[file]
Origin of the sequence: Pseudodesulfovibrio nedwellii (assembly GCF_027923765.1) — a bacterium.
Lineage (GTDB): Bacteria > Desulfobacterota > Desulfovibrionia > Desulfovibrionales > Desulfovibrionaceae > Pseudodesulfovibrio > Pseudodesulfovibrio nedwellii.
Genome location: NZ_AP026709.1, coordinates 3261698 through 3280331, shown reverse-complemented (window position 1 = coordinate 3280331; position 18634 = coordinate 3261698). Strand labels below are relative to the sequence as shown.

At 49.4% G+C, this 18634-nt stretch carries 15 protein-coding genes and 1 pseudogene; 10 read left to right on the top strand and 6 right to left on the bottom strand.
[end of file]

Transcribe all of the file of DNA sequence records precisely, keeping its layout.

Origin of the sequence: Pseudodesulfovibrio nedwellii (assembly GCF_027923765.1) — a bacterium.
Lineage (GTDB): Bacteria > Desulfobacterota > Desulfovibrionia > Desulfovibrionales > Desulfovibrionaceae > Pseudodesulfovibrio > Pseudodesulfovibrio nedwellii.
Genome location: NZ_AP026709.1, coordinates 3261698 through 3280331, shown reverse-complemented (window position 1 = coordinate 3280331; position 18634 = coordinate 3261698). Strand labels below are relative to the sequence as shown.

At 49.4% G+C, this 18634-nt stretch carries 15 protein-coding genes and 1 pseudogene; 10 read left to right on the top strand and 6 right to left on the bottom strand.